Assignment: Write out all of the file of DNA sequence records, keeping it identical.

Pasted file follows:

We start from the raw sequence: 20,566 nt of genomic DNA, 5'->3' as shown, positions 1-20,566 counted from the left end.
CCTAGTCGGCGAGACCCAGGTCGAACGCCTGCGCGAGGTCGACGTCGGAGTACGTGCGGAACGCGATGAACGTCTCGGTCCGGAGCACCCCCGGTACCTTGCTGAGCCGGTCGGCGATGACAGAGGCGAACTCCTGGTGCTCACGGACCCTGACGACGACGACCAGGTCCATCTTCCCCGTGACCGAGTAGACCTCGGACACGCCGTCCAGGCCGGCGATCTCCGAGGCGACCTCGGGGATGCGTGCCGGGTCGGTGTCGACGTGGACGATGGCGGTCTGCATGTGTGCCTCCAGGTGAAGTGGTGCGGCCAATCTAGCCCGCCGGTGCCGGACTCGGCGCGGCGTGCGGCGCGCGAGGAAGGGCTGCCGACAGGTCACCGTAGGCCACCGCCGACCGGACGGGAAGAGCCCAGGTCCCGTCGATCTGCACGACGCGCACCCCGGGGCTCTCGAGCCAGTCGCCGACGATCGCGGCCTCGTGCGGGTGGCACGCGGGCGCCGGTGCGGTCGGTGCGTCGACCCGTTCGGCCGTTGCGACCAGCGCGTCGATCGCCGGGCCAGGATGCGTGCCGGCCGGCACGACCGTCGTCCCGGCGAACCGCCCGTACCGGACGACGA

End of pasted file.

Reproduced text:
We start from the raw sequence: 20,566 nt of genomic DNA, 5'->3' as shown, positions 1-20,566 counted from the left end.
CCTAGTCGGCGAGACCCAGGTCGAACGCCTGCGCGAGGTCGACGTCGGAGTACGTGCGGAACGCGATGAACGTCTCGGTCCGGAGCACCCCCGGTACCTTGCTGAGCCGGTCGGCGATGACAGAGGCGAACTCCTGGTGCTCACGGACCCTGACGACGACGACCAGGTCCATCTTCCCCGTGACCGAGTAGACCTCGGACACGCCGTCCAGGCCGGCGATCTCCGAGGCGACCTCGGGGATGCGTGCCGGGTCGGTGTCGACGTGGACGATGGCGGTCTGCATGTGTGCCTCCAGGTGAAGTGGTGCGGCCAATCTAGCCCGCCGGTGCCGGACTCGGCGCGGCGTGCGGCGCGCGAGGAAGGGCTGCCGACAGGTCACCGTAGGCCACCGCCGACCGGACGGGAAGAGCCCAGGTCCCGTCGATCTGCACGACGCGCACCCCGGGGCTCTCGAGCCAGTCGCCGACGATCGCGGCCTCGTGCGGGTGGCACGCGGGCGCCGGTGCGGTCGGTGCGTCGACCCGTTCGGCCGTTGCGACCAGCGCGTCGATCGCCGGGCCAGGATGCGTGCCGGCCGGCACGACCGTCGTCCCGGCGAACCGCCCGTACCGGACGACGA